3.        Don’t go into the bathroom in school if there are black girls in there, they will beat you up.  Yes, really.  I went to an all-white high school.  Once in a while a black teenager would appear and then a few days later he or she would be gone.  I wonder why? 

4.        Be careful when you go to a football game at Tucson High School, you will get beat up.  (What’s with this beating up stuff?)  My husband attended Tucson High School, one of the few integrated schools and I can assure you that he was beating up and being beaten up by white guys. 

5.       They don’t have anything to be angry about, slavery was not MY fault.  I wasn’t  there, they should just get over it.

If this is what I was being told in an educated home then can you imagine what was and still is going on?


I am married to a law enforcement officer.  I know what a difficult job it is and how dangerous it is.  I cannot speculate about what happened in that car and I am terrified for all the young men and women in law enforcement who may find themselves in a similar situation and do the only thing they think they can to save their lives and end up in prison for it.

I am silent because I do not have enough information to make a judgment.  And that’s no excuse at all because I need to find that information.  I need to dig and find out what the history of law enforcement has been in Ferguson.  I need to know more about the victim and the officer.  I’m sure it’s out there if I look hard enough and if I remove the filters from my eyes and my mind.

We are trained to assume that if there is an encounter with a law enforcement officer, there must be SOME reason and I do believe that for the most part there is but again that’s through my own filter and experience living in the western United States where things are different.  Yes, they are.  I have to admit though that I have no idea whatsoever what it is like to be a young black man in America.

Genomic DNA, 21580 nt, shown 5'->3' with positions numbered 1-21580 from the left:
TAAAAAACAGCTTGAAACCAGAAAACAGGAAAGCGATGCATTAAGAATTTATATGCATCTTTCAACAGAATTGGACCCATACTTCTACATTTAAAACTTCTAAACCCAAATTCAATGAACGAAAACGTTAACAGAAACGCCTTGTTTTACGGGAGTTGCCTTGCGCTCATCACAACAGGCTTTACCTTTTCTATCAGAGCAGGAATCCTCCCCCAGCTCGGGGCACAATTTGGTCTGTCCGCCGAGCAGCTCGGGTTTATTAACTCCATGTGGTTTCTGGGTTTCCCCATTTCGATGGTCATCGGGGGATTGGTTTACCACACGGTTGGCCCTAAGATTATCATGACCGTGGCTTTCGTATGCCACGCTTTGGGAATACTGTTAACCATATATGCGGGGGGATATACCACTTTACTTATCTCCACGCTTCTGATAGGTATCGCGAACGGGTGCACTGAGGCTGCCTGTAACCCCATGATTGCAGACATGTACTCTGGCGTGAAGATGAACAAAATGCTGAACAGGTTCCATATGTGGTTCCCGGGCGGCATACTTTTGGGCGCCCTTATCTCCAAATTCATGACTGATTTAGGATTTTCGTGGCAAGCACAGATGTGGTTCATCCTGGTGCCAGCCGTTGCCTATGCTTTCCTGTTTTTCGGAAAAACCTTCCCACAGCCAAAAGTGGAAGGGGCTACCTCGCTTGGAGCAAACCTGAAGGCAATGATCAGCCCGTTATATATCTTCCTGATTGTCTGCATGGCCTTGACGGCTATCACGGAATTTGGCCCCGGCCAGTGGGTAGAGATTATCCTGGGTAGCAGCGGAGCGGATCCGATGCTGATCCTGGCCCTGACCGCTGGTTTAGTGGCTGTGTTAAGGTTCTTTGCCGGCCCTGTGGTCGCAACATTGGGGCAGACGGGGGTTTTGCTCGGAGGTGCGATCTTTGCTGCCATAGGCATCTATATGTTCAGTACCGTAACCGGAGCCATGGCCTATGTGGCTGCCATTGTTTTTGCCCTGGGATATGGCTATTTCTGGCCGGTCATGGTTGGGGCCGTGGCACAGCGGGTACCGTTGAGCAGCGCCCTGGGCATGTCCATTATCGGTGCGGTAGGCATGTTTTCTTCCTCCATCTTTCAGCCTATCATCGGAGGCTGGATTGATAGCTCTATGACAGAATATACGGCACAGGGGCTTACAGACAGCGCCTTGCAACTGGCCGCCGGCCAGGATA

Because I’m afraid.  I am afraid of what people will think of me if I raise my voice.  I have my own minority status that I hide because I am afraid of what people will think of me.  Thank heavens there are people who are not afraid to raise their voices.  Among the bad actors in Ferguson are many brave people who are not afraid.  I hope their voices are heard above the rhetoric and hate.


This morning as I was returning from my walk I passed by the high school children waiting for their busses.  There was a mix of races; the kids seemed relaxed and friendly.  My own children don’t understand racism; they don’t even understand what the fuss is about.  The cycle has been broken.  Not everywhere but in enough places to make a difference. 


I want full disclosure from all sources.  I want every man, woman and child in this country to be treated with dignity and respect.  That is all.  Just that.

Monday, June 24, 2013

Paula Deen - Under All That Sugar the Cake is Rotten

No, Paula, "everyone" does NOT use the N word.  Even just thinking that word makes me uncomfortable.

The days of telling jokes at the expense of nationalities, ethnicities and sexual orientation were over long ago but you did not get the memo or chose to ignore it.

I grew up during the Civil Rights movement and was subjected to the racist rants of my father when films of the riots were on the nightly news.  I listened to the stupid racist jokes my father-in-law told.  And I was glad when I knew that they had taken their attitudes with them when they departed this world.  Strangely, our mothers were silent during these episodes of hate thinly disguised as humor.  I know my mother was not racist and I know that she truly would not hurt another human being with disrespect but she was also a woman of the previous generation and as such, could not challenge her husband.

Paula Deen is only 4 years older than me so she cannot use that excuse.  Is it a Southern thing?  I certainly hope not as I would no more want to paint all southerners with the same brush that Paula would paint the objects of her jokes.